Other findings support the distinction between apoptosis-inducing agents and nonapoptotic cell death, as apparently caused by cytokine exposure. Thus, apoptosis is a very rapid process, with full activation of the death pathway occurring within hours of exposure to apoptosis-inducing agents (50). One form of apoptosis in insulin-producing cells is independent of nuclear factor-κB–mediated transcription but dependent on caspase 3 activity and poly(ADP-ribose) polymerase-1 cleavage (51). Cytokine-induced β-cell killing, in contrast, requires the expression of several genes (e.g., iNOS, COX2, etc.), is dependent on nuclear factor-κB activity, and generally occurs over a period of 1 to several days (16,32,36,44).
Some basal level of apoptosis is likely to occur in the pancreatic islet as part of β-cell turnover (52). Stable overexpression of bcl-2 in rodent β-cell lines (22) and virally mediated overexpression of bcl-2 in human pancreatic islets (53) appear to confer protection against basal levels of apoptosis (i.e., normal cell turnover) and apoptosis induced by other mechanisms. However, stable overexpression of bcl-2 provides significant protection against cell death induced by reactive oxygen species but minimal protection against cytokine damage (22). Moreover, bcl-2 expression is not effective in protection of islets when transplanted into rodent models of autoimmune diabetes (54), suggesting that other, nonapoptotic mechanisms of cell damage play an important role. The current study points to nonapoptotic, cytokine-induced β-cell killing as a pathway deserving of more intensive investigation when developing strategies for protection of β-cells, either endogenous or transplanted, in the context of type 1 diabetes. Studies are underway in our laboratory with INS-1–derived cell lines that are resistant or sensitive to cytokine-mediated cytotoxicity (16) as a system for identifying genes and other factors that can provide protection against this mode of damage.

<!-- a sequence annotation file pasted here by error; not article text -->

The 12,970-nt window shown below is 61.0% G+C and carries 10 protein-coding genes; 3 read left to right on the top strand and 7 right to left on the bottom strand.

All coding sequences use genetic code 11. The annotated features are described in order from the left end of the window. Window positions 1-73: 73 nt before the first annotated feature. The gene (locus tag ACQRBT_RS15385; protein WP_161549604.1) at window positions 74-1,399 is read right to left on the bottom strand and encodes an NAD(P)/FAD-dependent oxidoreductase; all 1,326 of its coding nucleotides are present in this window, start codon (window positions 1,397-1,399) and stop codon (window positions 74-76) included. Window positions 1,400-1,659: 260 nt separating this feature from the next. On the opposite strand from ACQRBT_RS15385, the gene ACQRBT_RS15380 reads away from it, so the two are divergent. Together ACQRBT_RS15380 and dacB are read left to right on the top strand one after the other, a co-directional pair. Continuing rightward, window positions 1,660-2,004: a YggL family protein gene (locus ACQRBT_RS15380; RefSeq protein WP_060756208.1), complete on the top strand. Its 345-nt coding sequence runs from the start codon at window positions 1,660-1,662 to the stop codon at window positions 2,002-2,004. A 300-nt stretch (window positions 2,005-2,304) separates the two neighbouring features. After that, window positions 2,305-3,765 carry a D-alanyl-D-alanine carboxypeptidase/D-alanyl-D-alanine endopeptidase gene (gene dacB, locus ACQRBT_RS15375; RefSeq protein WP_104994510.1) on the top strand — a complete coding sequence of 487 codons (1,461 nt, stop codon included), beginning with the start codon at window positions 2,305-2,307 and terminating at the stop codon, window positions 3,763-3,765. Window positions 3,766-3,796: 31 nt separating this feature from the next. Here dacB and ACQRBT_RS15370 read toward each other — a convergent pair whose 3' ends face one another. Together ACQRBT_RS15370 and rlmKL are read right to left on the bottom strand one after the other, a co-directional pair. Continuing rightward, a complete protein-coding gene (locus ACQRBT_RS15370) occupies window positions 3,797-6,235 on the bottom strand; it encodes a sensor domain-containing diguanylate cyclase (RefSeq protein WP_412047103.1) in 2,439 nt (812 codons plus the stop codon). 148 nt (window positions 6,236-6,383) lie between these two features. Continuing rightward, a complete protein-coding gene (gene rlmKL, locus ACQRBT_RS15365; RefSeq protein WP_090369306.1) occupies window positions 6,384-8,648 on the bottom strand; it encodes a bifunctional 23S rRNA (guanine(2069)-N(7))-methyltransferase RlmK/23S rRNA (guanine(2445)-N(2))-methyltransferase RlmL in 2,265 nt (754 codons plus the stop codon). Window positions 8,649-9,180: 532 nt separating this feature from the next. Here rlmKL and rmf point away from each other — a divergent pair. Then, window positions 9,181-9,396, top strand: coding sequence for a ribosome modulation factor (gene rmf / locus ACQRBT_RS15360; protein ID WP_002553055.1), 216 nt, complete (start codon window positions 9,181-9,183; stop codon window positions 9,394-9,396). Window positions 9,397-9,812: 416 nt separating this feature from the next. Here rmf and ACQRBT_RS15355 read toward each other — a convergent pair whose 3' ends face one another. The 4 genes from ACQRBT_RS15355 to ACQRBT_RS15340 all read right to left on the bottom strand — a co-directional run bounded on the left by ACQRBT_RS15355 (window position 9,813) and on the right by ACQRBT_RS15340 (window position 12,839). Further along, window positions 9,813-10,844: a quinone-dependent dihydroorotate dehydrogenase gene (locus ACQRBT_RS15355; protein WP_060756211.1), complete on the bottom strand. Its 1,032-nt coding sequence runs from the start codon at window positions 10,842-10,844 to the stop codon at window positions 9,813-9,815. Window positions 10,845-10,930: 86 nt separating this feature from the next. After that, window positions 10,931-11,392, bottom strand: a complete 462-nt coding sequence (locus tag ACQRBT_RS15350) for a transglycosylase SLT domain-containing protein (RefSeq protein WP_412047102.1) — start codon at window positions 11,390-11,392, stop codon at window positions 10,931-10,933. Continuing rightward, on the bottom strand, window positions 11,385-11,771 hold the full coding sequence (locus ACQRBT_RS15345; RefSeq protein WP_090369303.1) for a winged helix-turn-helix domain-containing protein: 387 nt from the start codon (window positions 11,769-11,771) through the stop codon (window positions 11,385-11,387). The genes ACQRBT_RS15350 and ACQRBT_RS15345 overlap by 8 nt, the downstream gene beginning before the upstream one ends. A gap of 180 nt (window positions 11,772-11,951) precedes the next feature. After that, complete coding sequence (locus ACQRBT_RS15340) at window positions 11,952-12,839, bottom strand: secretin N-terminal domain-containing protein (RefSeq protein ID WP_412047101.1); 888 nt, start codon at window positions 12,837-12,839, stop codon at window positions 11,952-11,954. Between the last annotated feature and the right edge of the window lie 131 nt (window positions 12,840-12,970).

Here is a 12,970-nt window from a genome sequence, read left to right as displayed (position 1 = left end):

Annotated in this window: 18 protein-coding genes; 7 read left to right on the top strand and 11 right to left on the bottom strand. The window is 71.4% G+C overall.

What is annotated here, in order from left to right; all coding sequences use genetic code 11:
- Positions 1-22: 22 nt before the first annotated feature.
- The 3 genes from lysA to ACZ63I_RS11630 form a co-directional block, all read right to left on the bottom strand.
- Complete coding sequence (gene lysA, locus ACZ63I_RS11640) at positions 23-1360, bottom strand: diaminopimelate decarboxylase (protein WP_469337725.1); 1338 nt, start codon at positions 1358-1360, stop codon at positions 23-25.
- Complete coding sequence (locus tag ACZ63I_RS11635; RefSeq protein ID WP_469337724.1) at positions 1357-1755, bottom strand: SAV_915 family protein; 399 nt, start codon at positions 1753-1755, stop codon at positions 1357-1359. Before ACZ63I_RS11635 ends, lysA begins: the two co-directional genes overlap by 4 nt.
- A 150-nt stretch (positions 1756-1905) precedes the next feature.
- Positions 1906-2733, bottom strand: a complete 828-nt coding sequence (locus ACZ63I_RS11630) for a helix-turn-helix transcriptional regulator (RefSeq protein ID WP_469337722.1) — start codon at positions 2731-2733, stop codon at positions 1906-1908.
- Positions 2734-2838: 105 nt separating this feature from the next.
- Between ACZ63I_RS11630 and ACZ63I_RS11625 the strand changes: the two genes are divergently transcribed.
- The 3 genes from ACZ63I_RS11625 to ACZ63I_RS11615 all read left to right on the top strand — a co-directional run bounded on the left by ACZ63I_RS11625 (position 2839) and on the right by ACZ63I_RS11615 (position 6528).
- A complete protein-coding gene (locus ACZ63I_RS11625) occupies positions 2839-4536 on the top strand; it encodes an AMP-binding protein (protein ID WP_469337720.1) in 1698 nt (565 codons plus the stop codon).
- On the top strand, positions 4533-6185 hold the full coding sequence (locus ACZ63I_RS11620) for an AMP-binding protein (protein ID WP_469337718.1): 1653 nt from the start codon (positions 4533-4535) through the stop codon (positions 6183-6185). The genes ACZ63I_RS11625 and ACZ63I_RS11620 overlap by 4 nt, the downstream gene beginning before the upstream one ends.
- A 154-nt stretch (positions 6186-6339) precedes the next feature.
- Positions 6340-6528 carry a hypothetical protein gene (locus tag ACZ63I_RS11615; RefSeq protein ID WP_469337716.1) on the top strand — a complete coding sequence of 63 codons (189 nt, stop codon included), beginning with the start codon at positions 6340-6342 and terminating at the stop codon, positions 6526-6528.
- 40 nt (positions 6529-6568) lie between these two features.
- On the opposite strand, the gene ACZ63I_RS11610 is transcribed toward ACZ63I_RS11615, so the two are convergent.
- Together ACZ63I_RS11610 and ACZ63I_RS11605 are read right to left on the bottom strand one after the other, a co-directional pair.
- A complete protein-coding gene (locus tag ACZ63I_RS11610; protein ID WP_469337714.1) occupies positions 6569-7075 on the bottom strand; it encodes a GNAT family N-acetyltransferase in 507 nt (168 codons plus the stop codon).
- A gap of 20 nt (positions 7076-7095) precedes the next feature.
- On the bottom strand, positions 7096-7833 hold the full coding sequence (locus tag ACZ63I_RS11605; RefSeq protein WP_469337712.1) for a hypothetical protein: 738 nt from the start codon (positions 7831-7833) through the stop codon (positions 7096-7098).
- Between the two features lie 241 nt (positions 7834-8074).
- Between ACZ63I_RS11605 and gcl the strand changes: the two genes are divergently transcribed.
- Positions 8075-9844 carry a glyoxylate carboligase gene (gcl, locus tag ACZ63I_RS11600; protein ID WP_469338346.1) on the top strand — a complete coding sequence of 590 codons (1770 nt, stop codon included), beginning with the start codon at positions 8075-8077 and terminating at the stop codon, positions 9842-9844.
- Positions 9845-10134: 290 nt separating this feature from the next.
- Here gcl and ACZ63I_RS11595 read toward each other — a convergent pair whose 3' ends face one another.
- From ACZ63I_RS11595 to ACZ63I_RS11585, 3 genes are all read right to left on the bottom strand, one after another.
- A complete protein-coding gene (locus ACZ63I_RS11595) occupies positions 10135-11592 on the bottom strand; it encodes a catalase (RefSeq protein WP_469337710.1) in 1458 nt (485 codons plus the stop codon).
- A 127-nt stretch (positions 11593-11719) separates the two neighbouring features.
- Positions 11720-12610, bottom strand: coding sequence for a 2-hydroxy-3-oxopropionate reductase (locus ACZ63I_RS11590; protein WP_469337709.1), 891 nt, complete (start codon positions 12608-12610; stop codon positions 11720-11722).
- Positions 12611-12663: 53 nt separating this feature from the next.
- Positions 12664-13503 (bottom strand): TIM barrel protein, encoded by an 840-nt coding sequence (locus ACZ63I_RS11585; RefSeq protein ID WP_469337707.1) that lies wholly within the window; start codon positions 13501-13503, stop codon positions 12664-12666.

|.||Viability by MTS assay (%) .||.||Adenylate kinase assay (fold) .|
|Control||100 ± 6||1.0 ± 0.3|
|IL-1β and γ-IFN||60 ± 1*||6.6 ± 1.1*|
|Camptothecin||42 ± 4†||7.1 ± 0.7*|
|Etoposide||52 ± 3†||7.4 ± 1.0*|
|Streptozotocin||49 ± 4†||7.5 ± 0.9*|
|.||Viability by MTS assay (%) .||.||Adenylate kinase assay (fold) .|
|Control||100 ± 6||1.0 ± 0.3|
|IL-1β and γ-IFN||60 ± 1*||6.6 ± 1.1*|
|Camptothecin||42 ± 4†||7.1 ± 0.7*|
|Etoposide||52 ± 3†||7.4 ± 1.0*|
|Streptozotocin||49 ± 4†||7.5 ± 0.9*|
Data are means ± SE. Data were normalized to control cells and expressed as percent for the MTS assay or fold increase for the adenylate kinase assay. Cytokine-sensitive 832/13 cells were treated with medium alone (Control) or media containing 10 ng/ml IL-1β and 100 units/ml γ-IFN, 2 μmol/l camptothecin, 100 μmol/l etoposide, or 1 mmol/l streptozotocin for 24 h. Cell viability was measured by the MTS assay, and cell lysis was measured by the presence of adenylate kinase activity in the media.
P < 0.05 vs. control;
P < 0.05 vs. control and IL-1β and γ-IFN.
The costs of publication of this article were defrayed in part by the payment of page charges. This article must therefore be hereby marked “advertisement” in accordance with 18 U.S.C. Section 1734 solely to indicate this fact.
J.J.C. and P.T.F. contributed equally to this work.
This work was supported by National Institutes of Health Grant DK55188-04 (to C.B.N.) and an American Diabetes Association Mentor-Based Postdoctoral Fellowship Award (to J.J.C.).
We thank Dr. Jeffrey Rathwell for critical reading of the manuscript, Helena Winfield and Dr. Danhong Lu for isolation of rat islets, and Dr. Ken Walsh (Boston University) for the myrAkt1 adenovirus.